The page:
the physical processes of ageing. These discussions are contextualised

within the experience of rapid social change across Europe. A distinctive

feature of this book is that it offers a dialogue between the increasingly

secular culture of the UK and the more traditional religious communities

of former socialist countries where religion has a very different place

in family and community. We learn in these narratives of the essential

and existential support that religion provides to enable people to cope

with social loss and physical frailty. A picture emerges of how older

people play a role in the holding together of religious communities and

in transmitting the Christian faith to younger generations. As the interrelationship

between ageing, ritual and social change is examined, we note

the profound value of older people in religious communities and see how

religion can contribute to a good old age.

The book is organised into five sections. Section One offers a

background which includes an overview of ageing and ritual in Europe;

and a discussion of the methods of investigation and in particular oral

history. The largest section of the book (chapters 3–6) provides an analysis

of the major questions which underlie the research project behind the

book; the emergence of religiosity and non-religiosity in people’s lives;

personal explanations for engagement in ritual practice; and continuing

commitment to religious ritual in otherwise non-religious people. The

next two sections examine the role of religion in enabling adjustment to

ageing. This includes a focus on death and bereavement. The final section

of the book offers a discussion on what conclusions can be drawn from

the project. Throughout the book, there is meticulous documentation of

sources with a helpful set of appendices, bibliography and index.

Why, then, should the general reader of theology take notice of this?

In addressing issues of numerical decline, the Church often laments in

having to inhabit a demography of an ageing Church. It may follow that

many of our strategies (and the theologies that support them) promote

implicit and explicit ageism. This is serious for our understanding of age,

for older people and for our attitudes to them. This book and its findings

show us that it might be possible to hold together some inter-generational

equity whereby we might counteract negative stereotypes and the

marginalisation of our ageing congregations. Older people may be our

natural spiritual constituency and a vital part of sustaining the religious

and spiritual life of our communities.

 

James Woodward

Sarum College Bookshop : Book of the Month

Sarum College Bookshop : Book of the Month

1426553753[1]

 

‘Between Dark and Daylight’ by Joan Chittister

I am busy at the moment embarking upon a major exercise of downsizing in preparation for my move to Sarum. This must include books! The process is illuminating. What do we attach ourselves to? All this ‘stuff’ faces me with the paradoxes and contradictions of living and even confronts me with some quite disturbing questions about attachment, loss and the inevitability of change.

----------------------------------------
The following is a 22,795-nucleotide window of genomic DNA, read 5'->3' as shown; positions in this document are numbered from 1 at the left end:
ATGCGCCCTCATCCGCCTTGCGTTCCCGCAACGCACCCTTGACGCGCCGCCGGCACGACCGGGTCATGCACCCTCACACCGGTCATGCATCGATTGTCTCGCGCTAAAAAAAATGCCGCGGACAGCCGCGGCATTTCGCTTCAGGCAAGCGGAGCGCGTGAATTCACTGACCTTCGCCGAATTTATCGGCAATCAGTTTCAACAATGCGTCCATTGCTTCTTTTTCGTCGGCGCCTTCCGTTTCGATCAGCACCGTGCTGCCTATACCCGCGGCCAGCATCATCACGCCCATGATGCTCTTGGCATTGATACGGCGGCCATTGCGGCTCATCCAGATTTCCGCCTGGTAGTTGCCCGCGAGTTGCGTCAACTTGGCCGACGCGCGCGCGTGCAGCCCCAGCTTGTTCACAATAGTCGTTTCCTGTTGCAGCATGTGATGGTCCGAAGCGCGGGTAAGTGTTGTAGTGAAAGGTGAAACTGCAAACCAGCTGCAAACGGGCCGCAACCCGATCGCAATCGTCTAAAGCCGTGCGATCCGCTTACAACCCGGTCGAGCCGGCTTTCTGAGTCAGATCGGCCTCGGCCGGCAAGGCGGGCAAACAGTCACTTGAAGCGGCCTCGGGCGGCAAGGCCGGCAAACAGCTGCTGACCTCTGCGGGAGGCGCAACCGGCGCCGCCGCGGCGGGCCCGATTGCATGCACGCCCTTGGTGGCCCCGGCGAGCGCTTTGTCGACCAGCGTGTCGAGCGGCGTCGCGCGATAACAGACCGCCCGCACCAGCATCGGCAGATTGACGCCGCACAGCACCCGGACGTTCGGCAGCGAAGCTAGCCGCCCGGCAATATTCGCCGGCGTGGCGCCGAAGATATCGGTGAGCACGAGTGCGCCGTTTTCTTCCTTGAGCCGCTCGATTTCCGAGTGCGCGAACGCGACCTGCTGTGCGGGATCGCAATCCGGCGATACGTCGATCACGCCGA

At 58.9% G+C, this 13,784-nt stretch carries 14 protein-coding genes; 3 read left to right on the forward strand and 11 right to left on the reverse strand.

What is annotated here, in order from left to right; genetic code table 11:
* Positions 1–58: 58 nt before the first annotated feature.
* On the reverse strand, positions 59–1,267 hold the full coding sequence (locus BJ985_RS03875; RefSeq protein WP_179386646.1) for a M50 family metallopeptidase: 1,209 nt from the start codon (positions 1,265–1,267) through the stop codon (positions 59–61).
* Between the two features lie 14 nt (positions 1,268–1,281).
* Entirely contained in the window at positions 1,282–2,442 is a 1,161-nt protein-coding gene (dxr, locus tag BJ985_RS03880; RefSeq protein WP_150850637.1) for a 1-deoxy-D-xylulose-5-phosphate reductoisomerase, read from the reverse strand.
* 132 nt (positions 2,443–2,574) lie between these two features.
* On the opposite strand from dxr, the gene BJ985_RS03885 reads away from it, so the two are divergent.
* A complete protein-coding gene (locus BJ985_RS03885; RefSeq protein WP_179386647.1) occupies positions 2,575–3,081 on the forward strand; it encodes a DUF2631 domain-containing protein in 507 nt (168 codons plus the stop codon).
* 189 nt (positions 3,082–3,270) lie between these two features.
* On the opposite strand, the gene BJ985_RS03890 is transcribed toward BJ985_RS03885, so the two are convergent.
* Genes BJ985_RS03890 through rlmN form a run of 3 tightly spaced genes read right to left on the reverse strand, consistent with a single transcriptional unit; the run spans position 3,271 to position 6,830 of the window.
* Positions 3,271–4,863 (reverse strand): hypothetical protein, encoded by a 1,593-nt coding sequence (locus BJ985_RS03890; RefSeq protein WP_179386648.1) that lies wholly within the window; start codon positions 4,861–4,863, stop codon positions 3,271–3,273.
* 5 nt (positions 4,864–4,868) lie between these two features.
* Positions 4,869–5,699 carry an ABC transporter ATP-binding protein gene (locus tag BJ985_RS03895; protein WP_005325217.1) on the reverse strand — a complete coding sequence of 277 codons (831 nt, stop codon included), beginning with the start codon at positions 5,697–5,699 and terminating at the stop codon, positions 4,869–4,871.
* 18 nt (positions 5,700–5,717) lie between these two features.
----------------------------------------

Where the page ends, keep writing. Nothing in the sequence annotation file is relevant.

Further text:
This is the context within which I read this book. Some books emerge as offering us just what we might need when a life faces us with deeper questions, our frustrations and fears. We ignore this at our peril! Embracing the essential contradictoriness of life is the essence of what it might mean to flourish.

Chittister is a wise, humane and honest spiritual guide. In 32 short chapters she faces her reader with life as it is; materialism, loneliness, doubt, insecurity, failure, noise, distraction and much more. Faith offers no escape but a deeper wrestling with life. The book draws deeply upon the Christian tradition to enable and empower the search for wisdom in the geography of our loving. She describes those liminal spaces where human beings best grow with   disarming common sense. Optimism is rooted deep within the soil of a realism about the journey into those darker places of what makes us hurt. In this struggle prayer lies at the heart of the transformation.

This really is an extraordinary book and no reader will be disappointed. However I am challenged to ask how far the community of the Church can live and share this wisdom when so much of its organisational life seems so unfocused and distracted. Can we recover our pastoral heart and listen more carefully to our questions and experiences? Indeed how might we work together in imaginative ways of nourishing the human spirit?

In this task Chittisher is a voice we shall want to listen to.

And don’t forget to visit the Sarum College web page and especially the Bookshop

www.sarum.ac.uk

 

 

 

 

 

 

Writing the Self: David Lodge

Writing the Self: David Lodge

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‘Quite a good time to be born’ – by David Lodge

 

As an avid reader of biography and autobiography it is intriguing, I think, to wonder about the criteria of choice at work in the writing of such texts. Put simply, what you put in and what you leave out? What might any of us want to do if we wrote the story of our lives? What would we want to say about ourselves? What might we want to conceal? So the writing of texts goes on in life – some things are talked up, others talked down and the complexity of our inner story remains often untouched and possibly therefore unhealed.

 

It may be that such introspection is simply not good for us! David Lodge is well known for his novels and a character familiar to me from my time in and around the university area of Birmingham where I was the University Hospital Chaplain. His early novels had a very particular influence on my reading, mostly, as I now remember, to offer much pleasure and amusement. Lodge has an eye for the ridiculous and can certainly tell a tale! David Lodge is now 80 and he offers us the first part of his life which brings us to the age of 40 when he produced his breakthrough campus novel, Changing Places, about an American and an English academic who exchange universities for six months.